The Balkan Peninsula (Source: Encyclopedia Britannica)
As the Balkans erupted into violent conflict in the early 1990s, the North Atlantic Treaty Organization (NATO) found renewed relevance as it deployed ground forces into Bosnia-Herzegovina in 1994, conducted an air campaign against Serbia and then moved troops into Kosovo in 1999. In quelling the violence of the Yugoslav War, NATO successfully moved past its territorial defensive roots and unexpectedly adopted an expeditionary force posture. While these early operations gave NATO the confidence to move beyond its boundaries and eventually into the Indian Ocean and Afghanistan, these same operations unfortunately sowed the seeds of mistrust between Russia and the West, with opposing narratives from Moscow and Brussels about NATO’s actual role in the Balkans. And while Russia willingly placed itself under NATO command in Bosnia, Kosovo would become a major source of tension. By mid-1999, a British officer on the ground refused an order from NATO leadership, convinced NATO-Russia tension could lead to World War III. Potential bloodshed was averted, but the standoff between Russian and British troops at the Pristina Airport became a portent for future relations as the new partners again found themselves reverting to opposite sides
In spite of its history in the western Balkans, NATO has largely overlooked tension with Russia there and has instead preferred to focus its efforts on Russian attacks in the Baltic states and Ukraine. This dynamic requires understanding Russian efforts to discredit Western democratic systems, strengthen its military posture, perpetuate false narratives, and pick old scabs. Security risks that could spillover if the West fails to take preemptive steps to underwrite stability must be considered. Additionally, options for Western coordination and involvement in the region based on history, laws, identity sensitivities, and associated risks should be explored. In short, the West must galvanize itself or prepare for greater instability on its turf. During the NATO parliamentary assembly in October 2017, this need for vigilance was trumpeted by various members, citing many challenges in the Balkans, not the least of which is Russian influence. Yet, NATO is not a monolith, thus rather than waiting for the Alliance to act as a collective body, its umbrella provides a useful frame for mapping opportunities at bilateral and scoped multilateral levels, where trust and shared interests are highest.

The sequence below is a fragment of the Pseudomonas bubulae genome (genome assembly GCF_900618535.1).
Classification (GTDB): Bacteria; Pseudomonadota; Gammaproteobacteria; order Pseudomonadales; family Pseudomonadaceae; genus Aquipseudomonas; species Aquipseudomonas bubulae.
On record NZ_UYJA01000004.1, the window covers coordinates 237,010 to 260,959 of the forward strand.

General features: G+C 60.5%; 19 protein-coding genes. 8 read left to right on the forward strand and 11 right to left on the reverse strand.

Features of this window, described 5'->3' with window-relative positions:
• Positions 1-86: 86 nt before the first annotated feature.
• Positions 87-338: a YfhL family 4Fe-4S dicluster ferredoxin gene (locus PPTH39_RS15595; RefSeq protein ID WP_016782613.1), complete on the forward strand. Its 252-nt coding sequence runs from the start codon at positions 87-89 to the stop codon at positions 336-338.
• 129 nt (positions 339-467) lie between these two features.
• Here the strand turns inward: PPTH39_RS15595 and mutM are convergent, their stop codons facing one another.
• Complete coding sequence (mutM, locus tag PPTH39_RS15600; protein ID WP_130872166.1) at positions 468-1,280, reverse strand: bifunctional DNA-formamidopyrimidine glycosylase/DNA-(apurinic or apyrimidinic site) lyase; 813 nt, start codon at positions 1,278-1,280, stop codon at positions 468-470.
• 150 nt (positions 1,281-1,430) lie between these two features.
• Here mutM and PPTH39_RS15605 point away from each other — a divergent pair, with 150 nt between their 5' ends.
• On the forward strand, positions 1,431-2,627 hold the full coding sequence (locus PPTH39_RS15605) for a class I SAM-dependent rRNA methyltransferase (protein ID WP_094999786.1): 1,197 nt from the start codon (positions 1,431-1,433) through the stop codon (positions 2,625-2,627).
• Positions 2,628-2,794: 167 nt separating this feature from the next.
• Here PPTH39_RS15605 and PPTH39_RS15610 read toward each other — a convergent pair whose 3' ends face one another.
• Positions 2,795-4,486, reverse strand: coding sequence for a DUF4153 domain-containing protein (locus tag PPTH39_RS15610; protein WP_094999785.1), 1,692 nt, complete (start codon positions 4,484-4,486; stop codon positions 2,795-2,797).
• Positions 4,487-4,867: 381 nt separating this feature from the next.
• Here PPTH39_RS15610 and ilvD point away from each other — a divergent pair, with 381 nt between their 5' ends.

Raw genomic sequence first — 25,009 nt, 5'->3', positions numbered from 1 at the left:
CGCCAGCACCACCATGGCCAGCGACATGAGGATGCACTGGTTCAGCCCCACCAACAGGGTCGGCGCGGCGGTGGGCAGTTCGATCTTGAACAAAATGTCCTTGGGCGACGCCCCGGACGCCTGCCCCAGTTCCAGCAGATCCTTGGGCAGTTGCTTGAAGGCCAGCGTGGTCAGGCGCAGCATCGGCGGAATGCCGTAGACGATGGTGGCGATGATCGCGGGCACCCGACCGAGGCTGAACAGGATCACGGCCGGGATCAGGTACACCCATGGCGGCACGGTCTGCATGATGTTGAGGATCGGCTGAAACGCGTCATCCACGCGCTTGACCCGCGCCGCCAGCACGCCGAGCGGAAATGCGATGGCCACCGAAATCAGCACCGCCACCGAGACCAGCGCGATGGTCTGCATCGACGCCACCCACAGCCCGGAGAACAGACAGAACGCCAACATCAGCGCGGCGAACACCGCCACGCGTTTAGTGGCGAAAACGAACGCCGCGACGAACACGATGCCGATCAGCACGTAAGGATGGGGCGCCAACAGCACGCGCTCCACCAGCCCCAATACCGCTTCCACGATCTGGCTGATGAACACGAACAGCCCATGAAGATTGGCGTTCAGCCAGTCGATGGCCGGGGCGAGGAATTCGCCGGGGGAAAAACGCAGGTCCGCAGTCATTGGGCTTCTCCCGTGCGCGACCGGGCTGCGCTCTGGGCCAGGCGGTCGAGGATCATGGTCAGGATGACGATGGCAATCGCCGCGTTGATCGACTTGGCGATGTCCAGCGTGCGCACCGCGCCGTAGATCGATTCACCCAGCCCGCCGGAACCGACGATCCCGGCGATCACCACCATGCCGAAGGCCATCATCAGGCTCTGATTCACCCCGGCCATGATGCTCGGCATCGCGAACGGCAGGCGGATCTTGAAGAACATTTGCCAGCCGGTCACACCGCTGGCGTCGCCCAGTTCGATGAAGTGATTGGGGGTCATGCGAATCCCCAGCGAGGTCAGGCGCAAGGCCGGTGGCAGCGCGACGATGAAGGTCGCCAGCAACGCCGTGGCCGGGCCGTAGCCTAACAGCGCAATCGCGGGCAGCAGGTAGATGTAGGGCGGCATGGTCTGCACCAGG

The Balkans Today: Europe’s Ignored Backyard, Russia’s Entry to Europe
Recent NATO reports indicate Russian influence in the Balkans is growing, while Western influence is declining. Worse yet, recent reports indicate that Russia and its proxy organizations are increasingly spreading misinformation about NATO and the European Union (EU), thereby mobilizing civil resistance against the West’s ability to intervene if and when it decides action is necessary. Russia has further bolstered these efforts to sow Balkan distrust and fear of any Western cooperation by stirring nostalgic Pan-Slavic sentiments.
The U.S. and NATO response to Russian influence must be comprehensive. Further, it needs to incentivize and underwrite lasting cooperation amongst Balkan nations. Instead, a patchwork of efforts—from the Berlin Process to increase economic development and diversification, to support of the Adriatic Five initiative to build solidarity in the region, to formal NATO membership processes—are not coordinated, much less federated, for effect. Many of these efforts identify comprehensive Russian actions aimed at destabilizing the region, yet they have their own discrete objectives and therefore avoid direct confrontation.
It must be noted that security problems in the Balkans are plentiful and not limited to Russian intervention. For example, according to a recent Center for Naval Analysis (CNA) report, all seven of the western Balkan nations in their study—Albania, Bosnia and Herzegovina, Croatia, Kosovo, Macedonia, Montenegro, and Serbia—have internal vulnerabilities including dangerous strains of nationalism, historical grievances, corruption, weakened state institutions, weak media, economic instability, terrorism and radicalization, and transnational organized crime. These challenges tend to exist regardless of the level of Russian activity in the respective country though they are at times intertwined with Russian activities or ignored due to linkages to Russian criminal networks. Therefore, there are opportunities to assist the region independent from directly countering Russian actions.
The Advancing Russian Approach